"(a) No firearm or ammunition shall be imported or brought into the United States by a licensed importer (as defined in § 178.11) unless the Director [of the Bureau of Alcohol, Tobacco and Firearms] has authorized the importation of the firearm or ammunition, or the firearm or ammunition is listed on the Importation List compiled by the Director as provided by paragraph (c) of this section.
* * * * * *
"(c) The Director may compile an Importation List of firearms and ammunition which he determines to be generally recognized as particularly suitable for or readily adaptable to sporting purposes. . . . No firearm shall be placed on the Importation List unless it is found that (1) the caliber or gauge of the firearm is suitable for use in a recognized shooting sport, (2) the type of firearm is generally recognized as particularly suitable for or readily adaptable to such use, and (3) the use of the firearm in a recognized shooting sport will not endanger the person using it due to deterioration through such use or because of inferior workmanship, materials or design."
The Bureau of Alcohol, Tobacco and Firearms has drawn up what it terms a "Partial List," revised periodically, of handguns not authorized for importation, and a separate "Partial List" of those handguns which meet the criteria for importation with an approved permit. The criteria the Bureau applies in classifying handguns for importation are set forth in its "Factoring Criteria for Weapons," BATF Form 4590. There are two prerequisites that an imported handgun must meet before the factoring criteria are applied: It must have a positive manually operated safety device, and a combined height and length of not less than 10 inches. Factoring criteria include the handgun's overall size, weight, frame construction, caliber, safety features and sporting modifications. The Bureau also reserves the right to refuse the importation of any handgun which meets the factoring criteria but, nevertheless, otherwise fails to satisfy the "sporting purposes" test of § 925(d)(3).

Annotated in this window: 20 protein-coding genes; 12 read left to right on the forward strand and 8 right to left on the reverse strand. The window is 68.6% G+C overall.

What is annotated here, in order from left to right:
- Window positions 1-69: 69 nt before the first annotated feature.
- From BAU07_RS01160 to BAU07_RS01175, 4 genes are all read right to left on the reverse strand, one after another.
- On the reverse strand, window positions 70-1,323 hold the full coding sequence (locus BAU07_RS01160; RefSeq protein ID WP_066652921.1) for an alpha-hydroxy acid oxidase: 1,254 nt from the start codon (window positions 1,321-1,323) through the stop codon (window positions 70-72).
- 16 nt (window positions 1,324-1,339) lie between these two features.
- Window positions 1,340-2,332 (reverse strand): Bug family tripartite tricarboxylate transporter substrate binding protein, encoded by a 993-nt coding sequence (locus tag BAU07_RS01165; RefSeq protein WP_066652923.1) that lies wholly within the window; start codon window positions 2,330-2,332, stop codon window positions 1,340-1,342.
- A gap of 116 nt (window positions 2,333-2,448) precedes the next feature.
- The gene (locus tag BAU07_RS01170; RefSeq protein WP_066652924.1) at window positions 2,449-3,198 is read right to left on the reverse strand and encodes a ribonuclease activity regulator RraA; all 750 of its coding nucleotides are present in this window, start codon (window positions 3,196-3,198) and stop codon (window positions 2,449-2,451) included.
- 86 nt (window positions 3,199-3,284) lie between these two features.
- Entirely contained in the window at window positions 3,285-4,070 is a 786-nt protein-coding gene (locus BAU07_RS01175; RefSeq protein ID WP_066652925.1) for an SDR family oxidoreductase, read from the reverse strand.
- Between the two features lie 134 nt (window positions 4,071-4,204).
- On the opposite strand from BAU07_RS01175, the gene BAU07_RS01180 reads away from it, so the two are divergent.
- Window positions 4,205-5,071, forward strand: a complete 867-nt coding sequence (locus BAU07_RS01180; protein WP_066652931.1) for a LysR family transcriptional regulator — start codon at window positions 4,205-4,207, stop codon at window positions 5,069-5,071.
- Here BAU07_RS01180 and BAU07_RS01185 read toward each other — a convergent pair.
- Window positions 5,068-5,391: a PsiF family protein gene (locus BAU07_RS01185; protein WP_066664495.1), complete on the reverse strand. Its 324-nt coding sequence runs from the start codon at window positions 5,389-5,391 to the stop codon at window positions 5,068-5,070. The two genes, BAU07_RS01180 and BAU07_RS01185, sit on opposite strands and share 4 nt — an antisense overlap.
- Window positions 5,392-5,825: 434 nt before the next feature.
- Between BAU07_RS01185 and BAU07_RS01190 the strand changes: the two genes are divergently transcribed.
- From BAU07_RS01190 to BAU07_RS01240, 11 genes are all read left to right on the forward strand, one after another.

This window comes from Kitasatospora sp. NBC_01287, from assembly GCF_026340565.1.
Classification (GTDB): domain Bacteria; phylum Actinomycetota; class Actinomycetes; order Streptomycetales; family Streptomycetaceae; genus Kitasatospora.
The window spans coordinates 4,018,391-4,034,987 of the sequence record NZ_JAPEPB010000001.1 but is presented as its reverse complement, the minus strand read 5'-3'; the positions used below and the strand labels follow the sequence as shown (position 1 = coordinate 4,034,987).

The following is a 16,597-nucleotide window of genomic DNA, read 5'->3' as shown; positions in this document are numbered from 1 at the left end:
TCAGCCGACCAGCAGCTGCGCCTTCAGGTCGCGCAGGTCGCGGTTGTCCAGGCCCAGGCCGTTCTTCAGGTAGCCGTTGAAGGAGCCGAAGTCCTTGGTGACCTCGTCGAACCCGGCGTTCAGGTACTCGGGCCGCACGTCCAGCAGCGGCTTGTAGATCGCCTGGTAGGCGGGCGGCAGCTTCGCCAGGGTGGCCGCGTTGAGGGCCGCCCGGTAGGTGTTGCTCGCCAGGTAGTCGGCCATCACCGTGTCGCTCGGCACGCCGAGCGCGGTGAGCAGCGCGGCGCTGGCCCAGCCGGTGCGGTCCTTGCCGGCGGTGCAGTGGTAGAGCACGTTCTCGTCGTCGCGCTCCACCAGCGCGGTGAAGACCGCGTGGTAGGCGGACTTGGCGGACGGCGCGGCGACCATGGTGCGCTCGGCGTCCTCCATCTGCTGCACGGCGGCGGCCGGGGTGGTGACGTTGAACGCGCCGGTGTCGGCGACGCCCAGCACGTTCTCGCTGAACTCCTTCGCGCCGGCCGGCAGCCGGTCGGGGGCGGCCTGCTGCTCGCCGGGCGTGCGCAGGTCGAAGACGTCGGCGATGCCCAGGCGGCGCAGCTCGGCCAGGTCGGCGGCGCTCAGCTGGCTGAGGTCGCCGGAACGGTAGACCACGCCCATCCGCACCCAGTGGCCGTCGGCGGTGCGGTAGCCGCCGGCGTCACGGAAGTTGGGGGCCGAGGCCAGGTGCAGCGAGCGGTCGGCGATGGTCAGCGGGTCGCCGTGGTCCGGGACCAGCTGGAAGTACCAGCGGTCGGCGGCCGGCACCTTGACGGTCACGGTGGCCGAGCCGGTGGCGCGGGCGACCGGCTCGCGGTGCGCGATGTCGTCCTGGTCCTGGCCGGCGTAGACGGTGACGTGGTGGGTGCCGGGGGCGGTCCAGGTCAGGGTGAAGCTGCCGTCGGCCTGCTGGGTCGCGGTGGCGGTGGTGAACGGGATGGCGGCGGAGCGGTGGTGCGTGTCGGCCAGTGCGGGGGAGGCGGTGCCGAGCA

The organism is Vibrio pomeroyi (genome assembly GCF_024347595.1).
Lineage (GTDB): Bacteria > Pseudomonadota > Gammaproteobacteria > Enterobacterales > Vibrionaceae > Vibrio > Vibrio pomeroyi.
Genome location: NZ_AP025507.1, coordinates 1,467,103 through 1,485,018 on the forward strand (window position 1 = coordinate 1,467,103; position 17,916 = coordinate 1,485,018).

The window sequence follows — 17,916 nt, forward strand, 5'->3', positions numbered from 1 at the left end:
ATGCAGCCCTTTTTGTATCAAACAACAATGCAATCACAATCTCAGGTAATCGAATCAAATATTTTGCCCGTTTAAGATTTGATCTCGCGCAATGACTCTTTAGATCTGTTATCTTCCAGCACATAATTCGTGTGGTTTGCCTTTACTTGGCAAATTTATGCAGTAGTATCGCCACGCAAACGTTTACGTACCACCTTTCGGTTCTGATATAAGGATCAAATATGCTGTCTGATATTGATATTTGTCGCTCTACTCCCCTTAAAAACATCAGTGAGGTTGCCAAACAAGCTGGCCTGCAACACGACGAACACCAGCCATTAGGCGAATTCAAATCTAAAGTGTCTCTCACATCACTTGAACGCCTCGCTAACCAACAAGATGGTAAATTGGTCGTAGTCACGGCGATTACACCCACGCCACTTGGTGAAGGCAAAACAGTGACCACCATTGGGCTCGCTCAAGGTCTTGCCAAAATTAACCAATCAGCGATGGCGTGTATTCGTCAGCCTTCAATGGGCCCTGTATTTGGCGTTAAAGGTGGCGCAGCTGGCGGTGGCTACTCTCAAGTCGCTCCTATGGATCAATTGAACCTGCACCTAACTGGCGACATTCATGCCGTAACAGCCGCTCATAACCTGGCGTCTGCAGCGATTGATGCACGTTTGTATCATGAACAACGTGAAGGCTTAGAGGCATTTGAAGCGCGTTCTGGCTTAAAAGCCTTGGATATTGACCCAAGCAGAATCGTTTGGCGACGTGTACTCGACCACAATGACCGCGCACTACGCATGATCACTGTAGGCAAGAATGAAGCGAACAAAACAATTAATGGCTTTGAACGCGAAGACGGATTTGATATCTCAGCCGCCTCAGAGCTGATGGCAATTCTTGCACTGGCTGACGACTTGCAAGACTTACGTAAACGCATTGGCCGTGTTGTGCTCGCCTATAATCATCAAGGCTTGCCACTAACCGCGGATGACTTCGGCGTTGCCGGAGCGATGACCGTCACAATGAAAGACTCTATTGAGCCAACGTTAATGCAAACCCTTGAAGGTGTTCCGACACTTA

The ban on the importation of any firearm, except those used for law enforcement, military or sporting purposes, indicates Congressional belief that there is a category of firearms which has little or no legitimate purpose. This is reflected in Congressional reports, hearings and floor debates. For example, the Preamble to the Act, as originally enacted, stated (§ 901(a)(7) of P.L. 90-351, 82 Stat. 225, 226):
"(7) that the United States has become the dumping ground of the castoff surplus military weapons of other nations, and that such weapons, and the large volume of relatively inexpensive pistols and revolvers (largely worthless for sporting purposes), imported into the United States in recent years, has contributed greatly to lawlessness and to the Nation's law enforcement problems[.]"
In S.Rep. No. 1097, 90th Cong., 2d sess. at p. 109, U.S.Code Cong. Admin. News 1968, at p. 2199, it is stated, regarding this preamble, that:
"[p]aragraph (7) is a specific finding and declaration that the United States has become the dumping ground of the castoff surplus military weapons of other nations, and that such weapons, and the large volume of relatively inexpensive pistols and revolvers (largely worthless for sporting purposes), imported into the United States in recent years have contributed greatly to lawlessness and to the Nation's law enforcement problems.
"This finding and declaration is fully supported by the evidence developed by the investigations of the committee and by testimony before it by the Attorney General of the United States, the attorneys general of California, New Jersey, and South Carolina, and by the police officials of Atlanta, Chicago, Los Angeles, New York City, Philadelphia, St. Louis, and the District of Columbia."
The preamble, however, was deleted as a whole from the Act when reenacted by P.L. 90-618, 82 Stat. 1213, because Congress felt it was "unnecessary." H.R.Rep. No. 1577, 90th Cong., 2d sess. at p. 5, U.S.Code Cong. Admin. News 1968, pp. 4410.
Another indication of Congressional policy to single out Saturday Night Specials as having little legitimate purpose in today's society, and to restrict the public's access to such weapons, is found in S.Rep. No. 1097, 90th Cong., 2d sess. at p. 76-80, U.S.Code Cong. Admin. News 1968, at pp. 2164-2167:
"The problem of firearms misuse in crimes of violence in the United States has been adequately documented by the Judiciary Subcommittee to Investigate Juvenile Delinquency, commencing with the subcommittee's hearings record of 1963 and including the hearing records of 1964, 1965, and 1967.
"There is no further need to detail the committee's findings in this report, in view of the fact that they are included in the above-referenced hearing records and in Judiciary Committee Report 1866, 89th Congress, second session.
"However, a summary of the major problem areas documented by the committee is appropriate to outline the extent and the scope of the firearms abuse problem.
* * * * * *
"Substantial numbers of firearms that are sold via the mail-order route in the United States are foreign imported firearms, either of the military surplus category or the category of inexpensive, small-caliber firearms, which have been termed as `unsafe' and as `Saturday night specials.'
"Our law enforcement officials have testified that from 50 to 80 percent of the crime guns that are confiscated each year are foreign imports of either of the above categories of weapons. Many of these imports are shipped into the United States as parts or disassembled. Many are rebored and rechambered upon reentry into the United States and the barrels are cut down for concealment purposes.